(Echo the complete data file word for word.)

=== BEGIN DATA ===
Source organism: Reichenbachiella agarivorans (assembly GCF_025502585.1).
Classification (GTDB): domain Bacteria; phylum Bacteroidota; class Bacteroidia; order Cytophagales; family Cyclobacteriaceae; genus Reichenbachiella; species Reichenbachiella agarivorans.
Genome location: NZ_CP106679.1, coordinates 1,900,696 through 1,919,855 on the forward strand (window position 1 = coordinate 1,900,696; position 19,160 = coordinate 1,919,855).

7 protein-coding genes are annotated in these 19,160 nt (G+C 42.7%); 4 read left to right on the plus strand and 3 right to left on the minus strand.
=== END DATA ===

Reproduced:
Source organism: Reichenbachiella agarivorans (assembly GCF_025502585.1).
Classification (GTDB): domain Bacteria; phylum Bacteroidota; class Bacteroidia; order Cytophagales; family Cyclobacteriaceae; genus Reichenbachiella; species Reichenbachiella agarivorans.
Genome location: NZ_CP106679.1, coordinates 1,900,696 through 1,919,855 on the forward strand (window position 1 = coordinate 1,900,696; position 19,160 = coordinate 1,919,855).

7 protein-coding genes are annotated in these 19,160 nt (G+C 42.7%); 4 read left to right on the plus strand and 3 right to left on the minus strand.